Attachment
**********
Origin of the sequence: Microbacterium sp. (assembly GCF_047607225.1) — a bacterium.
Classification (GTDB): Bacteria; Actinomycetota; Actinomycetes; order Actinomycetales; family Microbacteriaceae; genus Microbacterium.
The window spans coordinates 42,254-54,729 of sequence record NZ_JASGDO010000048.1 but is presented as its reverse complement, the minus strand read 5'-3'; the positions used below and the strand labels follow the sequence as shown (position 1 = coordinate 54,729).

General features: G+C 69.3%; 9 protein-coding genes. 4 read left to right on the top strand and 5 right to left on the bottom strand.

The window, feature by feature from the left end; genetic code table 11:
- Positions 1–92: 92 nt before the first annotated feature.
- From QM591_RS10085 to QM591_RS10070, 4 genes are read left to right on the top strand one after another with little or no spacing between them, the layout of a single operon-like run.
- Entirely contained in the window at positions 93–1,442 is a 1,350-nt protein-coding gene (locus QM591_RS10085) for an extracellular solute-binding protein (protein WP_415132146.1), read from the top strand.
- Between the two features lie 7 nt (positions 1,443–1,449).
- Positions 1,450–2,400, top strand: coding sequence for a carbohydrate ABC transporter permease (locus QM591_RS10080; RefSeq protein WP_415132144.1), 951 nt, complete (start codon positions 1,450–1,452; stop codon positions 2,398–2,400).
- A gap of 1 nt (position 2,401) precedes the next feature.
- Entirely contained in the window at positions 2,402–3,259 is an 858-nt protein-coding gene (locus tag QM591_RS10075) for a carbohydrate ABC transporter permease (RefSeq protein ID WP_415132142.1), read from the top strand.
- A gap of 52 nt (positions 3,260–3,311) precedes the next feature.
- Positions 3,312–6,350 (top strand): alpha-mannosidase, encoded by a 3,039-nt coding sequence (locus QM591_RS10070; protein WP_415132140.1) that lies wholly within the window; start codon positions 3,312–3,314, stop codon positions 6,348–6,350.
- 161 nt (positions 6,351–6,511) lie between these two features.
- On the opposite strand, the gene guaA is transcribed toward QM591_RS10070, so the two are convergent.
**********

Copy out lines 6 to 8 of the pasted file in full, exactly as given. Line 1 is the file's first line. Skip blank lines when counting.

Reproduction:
- Positions 1–92: 92 nt before the first annotated feature.
- From QM591_RS10085 to QM591_RS10070, 4 genes are read left to right on the top strand one after another with little or no spacing between them, the layout of a single operon-like run.
- Entirely contained in the window at positions 93–1,442 is a 1,350-nt protein-coding gene (locus QM591_RS10085) for an extracellular solute-binding protein (protein WP_415132146.1), read from the top strand.